Washington: The number of Americans living on unemployment benefits has topped five million for the first time with as many as 667,000 filing initial jobless claims last week, the highest since October 1982.
For the week ended Feb 21, 667,000 Americans filed initial claims for unemployment insurance, up 36,000 from a revised 631,000 the previous week, according to a Labour Department report released Thursday. Economists polled by Briefing.com were expecting claims to drop to 625,000.
In a sign that more jobless Americans are having trouble finding work, a record high of 5,112,000 continued on unemployment for the week ended Feb 14, the most recent data available. That's the highest number since the Labour Department began keeping records since 1967.
Initial claims are expected to sharply increase, and it's likely they will reach 750,000 per week in the coming months, according to Ian Shepherdson, economist at High Frequency Economics in New York, cited by CNNMoney.com.
He noted that weekly filings, adjusted for population growth, would have to exceed the 1 million mark in order to break the jobless claims reported from the mid-1970s and early 1980s.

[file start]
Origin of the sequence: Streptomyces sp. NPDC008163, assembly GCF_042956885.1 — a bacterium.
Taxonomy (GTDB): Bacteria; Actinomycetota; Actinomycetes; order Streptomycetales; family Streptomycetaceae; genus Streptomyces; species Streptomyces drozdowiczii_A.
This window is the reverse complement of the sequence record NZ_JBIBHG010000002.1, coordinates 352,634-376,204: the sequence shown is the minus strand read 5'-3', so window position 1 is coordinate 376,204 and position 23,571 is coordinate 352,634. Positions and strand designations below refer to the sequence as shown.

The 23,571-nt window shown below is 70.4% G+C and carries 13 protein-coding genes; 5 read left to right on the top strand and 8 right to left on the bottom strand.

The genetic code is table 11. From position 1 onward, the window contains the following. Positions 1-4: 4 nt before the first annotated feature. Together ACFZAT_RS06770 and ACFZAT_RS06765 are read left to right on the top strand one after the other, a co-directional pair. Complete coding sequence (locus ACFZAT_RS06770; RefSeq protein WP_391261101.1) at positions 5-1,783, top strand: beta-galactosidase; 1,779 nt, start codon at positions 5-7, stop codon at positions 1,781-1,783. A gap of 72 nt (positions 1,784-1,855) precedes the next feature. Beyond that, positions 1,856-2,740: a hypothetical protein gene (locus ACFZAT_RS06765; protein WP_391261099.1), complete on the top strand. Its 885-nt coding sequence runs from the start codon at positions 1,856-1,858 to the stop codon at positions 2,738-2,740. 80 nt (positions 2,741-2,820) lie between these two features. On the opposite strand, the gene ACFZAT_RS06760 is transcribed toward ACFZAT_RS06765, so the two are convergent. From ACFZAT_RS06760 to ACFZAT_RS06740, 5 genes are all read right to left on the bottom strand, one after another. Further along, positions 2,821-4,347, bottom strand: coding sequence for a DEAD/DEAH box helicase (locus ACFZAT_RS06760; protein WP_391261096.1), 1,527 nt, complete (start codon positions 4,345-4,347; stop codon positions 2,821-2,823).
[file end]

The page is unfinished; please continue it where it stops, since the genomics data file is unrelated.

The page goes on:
"We fervently hope that does not happen but we are not confident. Companies are throwing in the towel as they recognise that no sector is safe," Shepherdson wrote in a note.
The four-week moving average of initial claims was 639,000, an increase of 19,000 from the preceding week. The average is used to smooth fluctuations in data.
The four-week moving average for people continuing on unemployment was 4,932,250, an increase of 89,250 from 4,843,000 in the previous week. The insured unemployment rate is 3.8 percent, nearly double the 2.1 percent rate from a year ago.
Under President Barack Obama's stimulus plan, the weekly unemployment benefit will temporarily increase by $25 on top of the roughly $300 jobless workers currently receive. In addition, the first $2,400 of benefits in 2009 would be exempt from federal income taxes.
The stimulus also provides jobless workers with an additional 20 weeks in unemployment benefits, and 13 weeks on top of that if they live in what's deemed a high unemployment state.